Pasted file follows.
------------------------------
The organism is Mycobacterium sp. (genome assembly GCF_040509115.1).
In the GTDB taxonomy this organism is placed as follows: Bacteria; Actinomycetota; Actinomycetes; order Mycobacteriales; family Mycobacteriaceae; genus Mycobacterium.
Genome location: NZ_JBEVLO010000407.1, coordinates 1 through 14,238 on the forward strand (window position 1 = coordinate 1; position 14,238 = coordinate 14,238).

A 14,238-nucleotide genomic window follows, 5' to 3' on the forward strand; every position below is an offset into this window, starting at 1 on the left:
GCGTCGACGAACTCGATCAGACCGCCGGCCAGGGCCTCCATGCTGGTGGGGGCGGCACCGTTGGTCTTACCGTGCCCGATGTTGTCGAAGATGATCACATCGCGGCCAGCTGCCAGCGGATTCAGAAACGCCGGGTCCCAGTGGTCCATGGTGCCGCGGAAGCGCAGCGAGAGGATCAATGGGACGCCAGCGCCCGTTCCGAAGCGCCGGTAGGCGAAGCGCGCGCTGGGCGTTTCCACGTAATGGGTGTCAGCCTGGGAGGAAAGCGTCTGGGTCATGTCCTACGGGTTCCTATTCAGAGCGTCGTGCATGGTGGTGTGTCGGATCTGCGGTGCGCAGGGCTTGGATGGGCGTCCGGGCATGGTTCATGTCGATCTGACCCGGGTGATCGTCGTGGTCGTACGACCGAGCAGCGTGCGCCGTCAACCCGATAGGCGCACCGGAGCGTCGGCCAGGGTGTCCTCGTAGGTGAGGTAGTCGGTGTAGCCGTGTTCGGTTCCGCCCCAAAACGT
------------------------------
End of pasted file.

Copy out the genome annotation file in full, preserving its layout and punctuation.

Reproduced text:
The organism is Mycobacterium sp. (genome assembly GCF_040509115.1).
In the GTDB taxonomy this organism is placed as follows: Bacteria; Actinomycetota; Actinomycetes; order Mycobacteriales; family Mycobacteriaceae; genus Mycobacterium.
Genome location: NZ_JBEVLO010000407.1, coordinates 1 through 14,238 on the forward strand (window position 1 = coordinate 1; position 14,238 = coordinate 14,238).

A 14,238-nucleotide genomic window follows, 5' to 3' on the forward strand; every position below is an offset into this window, starting at 1 on the left:
GCGTCGACGAACTCGATCAGACCGCCGGCCAGGGCCTCCATGCTGGTGGGGGCGGCACCGTTGGTCTTACCGTGCCCGATGTTGTCGAAGATGATCACATCGCGGCCAGCTGCCAGCGGATTCAGAAACGCCGGGTCCCAGTGGTCCATGGTGCCGCGGAAGCGCAGCGAGAGGATCAATGGGACGCCAGCGCCCGTTCCGAAGCGCCGGTAGGCGAAGCGCGCGCTGGGCGTTTCCACGTAATGGGTGTCAGCCTGGGAGGAAAGCGTCTGGGTCATGTCCTACGGGTTCCTATTCAGAGCGTCGTGCATGGTGGTGTGTCGGATCTGCGGTGCGCAGGGCTTGGATGGGCGTCCGGGCATGGTTCATGTCGATCTGACCCGGGTGATCGTCGTGGTCGTACGACCGAGCAGCGTGCGCCGTCAACCCGATAGGCGCACCGGAGCGTCGGCCAGGGTGTCCTCGTAGGTGAGGTAGTCGGTGTAGCCGTGTTCGGTTCCGCCCCAAAACGT